Bangor University admitted to European School of Law Network
Bangor University has become a member of the prestigious European School of Law, a network of only 16 universities worldwide.
It joins leading universities from nine countries – including the United States, Canada, Germany, Spain, Italy, Greece and Ireland – in a collaborative initiative which strives to improve students’ understanding of EU legal systems and the various legal traditions within Europe.
Established by Toulouse 1 Capitole University, the European School of Law (or Ecole Europeenne De Droit) promotes the teaching of cultural, linguistic and legal diversity as part of a law degree, with the view of producing law graduates who recognise and understand how both national and European laws operate across national borders.
It does this by encouraging student mobility through exchange partnerships, and developing double degrees which see the students split their studies equally between two member universities. Bangor already delivers one such degree in partnership with Toulouse – the LLB English Law and French Law – which has been very well-received, and enables graduates to attain both an LLB from Bangor and a Masters 1 in Law from its French partner.
Students start the programme in Toulouse, where they study major Civil Law subjects for two years, followed by a two further years of Common Law studies at Bangor. This enables them to move comfortably between the Civil and Common Law worlds, thereby preparing them as international commercial lawyers of the future.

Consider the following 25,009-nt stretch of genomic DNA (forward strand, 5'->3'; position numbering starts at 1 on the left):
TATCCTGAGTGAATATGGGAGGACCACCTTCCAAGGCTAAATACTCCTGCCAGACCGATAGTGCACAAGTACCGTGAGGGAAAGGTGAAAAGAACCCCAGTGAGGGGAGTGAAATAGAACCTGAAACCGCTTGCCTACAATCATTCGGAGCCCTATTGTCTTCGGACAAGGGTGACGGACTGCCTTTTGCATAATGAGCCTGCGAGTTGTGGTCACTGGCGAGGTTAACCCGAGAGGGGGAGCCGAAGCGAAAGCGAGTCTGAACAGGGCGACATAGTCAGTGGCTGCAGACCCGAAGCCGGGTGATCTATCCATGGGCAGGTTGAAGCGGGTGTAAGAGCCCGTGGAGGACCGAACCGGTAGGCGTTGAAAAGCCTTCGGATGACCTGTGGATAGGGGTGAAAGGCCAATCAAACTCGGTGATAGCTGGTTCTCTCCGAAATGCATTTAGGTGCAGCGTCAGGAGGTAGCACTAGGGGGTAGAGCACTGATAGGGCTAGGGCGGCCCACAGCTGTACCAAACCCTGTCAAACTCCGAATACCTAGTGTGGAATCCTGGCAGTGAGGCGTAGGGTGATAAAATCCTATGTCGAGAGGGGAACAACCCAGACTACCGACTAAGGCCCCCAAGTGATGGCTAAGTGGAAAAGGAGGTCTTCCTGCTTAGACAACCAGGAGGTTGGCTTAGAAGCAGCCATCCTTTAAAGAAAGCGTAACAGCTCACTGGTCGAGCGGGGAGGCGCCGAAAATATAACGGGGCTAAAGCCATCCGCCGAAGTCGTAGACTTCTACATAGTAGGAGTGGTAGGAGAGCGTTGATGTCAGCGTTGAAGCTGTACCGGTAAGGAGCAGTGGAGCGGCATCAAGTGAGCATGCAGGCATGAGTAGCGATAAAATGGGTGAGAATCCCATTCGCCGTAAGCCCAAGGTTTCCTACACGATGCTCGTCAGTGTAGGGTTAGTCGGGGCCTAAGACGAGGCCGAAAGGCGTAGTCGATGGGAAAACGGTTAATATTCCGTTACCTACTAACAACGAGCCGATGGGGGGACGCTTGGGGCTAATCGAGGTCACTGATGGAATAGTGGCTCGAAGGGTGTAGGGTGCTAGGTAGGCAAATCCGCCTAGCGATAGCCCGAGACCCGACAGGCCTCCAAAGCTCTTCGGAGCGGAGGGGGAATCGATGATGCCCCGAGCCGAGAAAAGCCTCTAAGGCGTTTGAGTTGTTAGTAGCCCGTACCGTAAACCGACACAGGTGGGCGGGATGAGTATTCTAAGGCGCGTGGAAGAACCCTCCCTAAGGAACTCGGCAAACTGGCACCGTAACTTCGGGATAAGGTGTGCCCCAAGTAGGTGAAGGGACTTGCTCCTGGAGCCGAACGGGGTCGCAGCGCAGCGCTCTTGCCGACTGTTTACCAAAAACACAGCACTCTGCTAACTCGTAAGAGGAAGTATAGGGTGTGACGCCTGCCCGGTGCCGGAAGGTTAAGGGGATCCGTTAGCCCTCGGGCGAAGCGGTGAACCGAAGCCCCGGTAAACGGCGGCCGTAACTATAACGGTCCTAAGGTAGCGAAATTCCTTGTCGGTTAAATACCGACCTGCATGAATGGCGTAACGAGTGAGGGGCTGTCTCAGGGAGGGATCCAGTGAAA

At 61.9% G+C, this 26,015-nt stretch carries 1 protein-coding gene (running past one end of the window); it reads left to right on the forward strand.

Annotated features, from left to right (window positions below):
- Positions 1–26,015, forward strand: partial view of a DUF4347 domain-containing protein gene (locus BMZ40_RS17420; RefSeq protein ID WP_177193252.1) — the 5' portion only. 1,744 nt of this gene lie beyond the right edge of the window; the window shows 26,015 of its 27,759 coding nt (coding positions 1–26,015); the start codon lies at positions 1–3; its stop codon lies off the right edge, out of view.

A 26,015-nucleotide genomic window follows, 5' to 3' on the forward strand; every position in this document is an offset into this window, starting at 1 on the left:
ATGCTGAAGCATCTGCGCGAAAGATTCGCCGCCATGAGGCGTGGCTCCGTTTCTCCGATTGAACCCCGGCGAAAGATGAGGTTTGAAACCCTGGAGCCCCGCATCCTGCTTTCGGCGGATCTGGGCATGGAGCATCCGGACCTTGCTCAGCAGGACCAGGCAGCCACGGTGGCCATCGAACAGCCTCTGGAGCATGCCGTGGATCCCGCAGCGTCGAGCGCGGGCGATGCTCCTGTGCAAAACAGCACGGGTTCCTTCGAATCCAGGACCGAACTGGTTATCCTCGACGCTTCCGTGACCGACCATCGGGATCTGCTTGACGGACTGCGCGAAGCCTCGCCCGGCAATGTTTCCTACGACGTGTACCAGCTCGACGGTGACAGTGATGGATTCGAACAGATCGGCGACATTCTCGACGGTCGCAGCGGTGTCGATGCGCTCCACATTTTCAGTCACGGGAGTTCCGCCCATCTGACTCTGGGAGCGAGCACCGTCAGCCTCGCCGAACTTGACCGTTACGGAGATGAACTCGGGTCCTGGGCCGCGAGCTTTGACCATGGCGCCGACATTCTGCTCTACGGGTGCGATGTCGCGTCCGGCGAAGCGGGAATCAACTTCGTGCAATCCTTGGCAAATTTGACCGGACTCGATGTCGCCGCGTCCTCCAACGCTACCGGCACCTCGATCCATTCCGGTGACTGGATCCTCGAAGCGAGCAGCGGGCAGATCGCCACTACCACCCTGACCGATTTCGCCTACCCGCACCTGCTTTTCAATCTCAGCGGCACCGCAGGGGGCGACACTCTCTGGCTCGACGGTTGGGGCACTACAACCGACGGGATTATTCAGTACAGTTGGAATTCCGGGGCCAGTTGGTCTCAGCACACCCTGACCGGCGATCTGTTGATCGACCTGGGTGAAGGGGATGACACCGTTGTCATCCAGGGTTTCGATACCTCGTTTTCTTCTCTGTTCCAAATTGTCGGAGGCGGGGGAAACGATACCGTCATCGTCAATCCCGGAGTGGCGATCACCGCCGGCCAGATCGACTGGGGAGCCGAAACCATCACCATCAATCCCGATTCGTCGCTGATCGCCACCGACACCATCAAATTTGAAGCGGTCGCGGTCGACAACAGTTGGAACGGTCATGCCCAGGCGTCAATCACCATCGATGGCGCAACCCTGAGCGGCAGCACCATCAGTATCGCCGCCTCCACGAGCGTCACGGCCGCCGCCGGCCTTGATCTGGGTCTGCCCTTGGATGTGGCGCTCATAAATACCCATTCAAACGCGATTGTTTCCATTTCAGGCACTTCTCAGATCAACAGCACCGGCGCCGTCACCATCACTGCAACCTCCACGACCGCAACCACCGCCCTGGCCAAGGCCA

Welcoming Bangor’s admission to the European School of Law, Professor Dermot Cahill, Head of Bangor Law School, said: “Participating in the network gives us access to some of Europe’s great universities, such as the University of Barcelona, the University of Milan, the University of Thessaloniki, and the Universities of Passau and Mannheim in Germany. We are delighted with the quality of the graduates that have already come to us from Toulouse, and I know that they have found it very enriching to study both the Civil and Common Law traditions here.
He added: “Creating innovative programmes like our joint degree with Toulouse takes a lot of effort and attention, but it is one of the reasons why we are now listed as one of the best law schools in the United Kingdom. We were recently ranked as the top law school in Wales in the latest Guardian league tables, and we achieve consistently high scores in the annual National Students’ Survey. Clearly, students can see that our method of instruction and our intellectual formation as being suitable for their future employment prospects”.
This ‘method of instruction’ includes an emphasis on enhancing students’ employability through practical experience. “Our internship programme has been highly praised – at the moment, we are unable to satisfy demand amongst employers who are specifically seeking Bangor graduates to undertake their internship placements.
“When I asked one big American law firm recently why they like to take our graduates on internships, they replied that they “like taking Bangor graduates because they know what to do”. This was high praise indeed, and great to hear.”
Publication date: 12 January 2016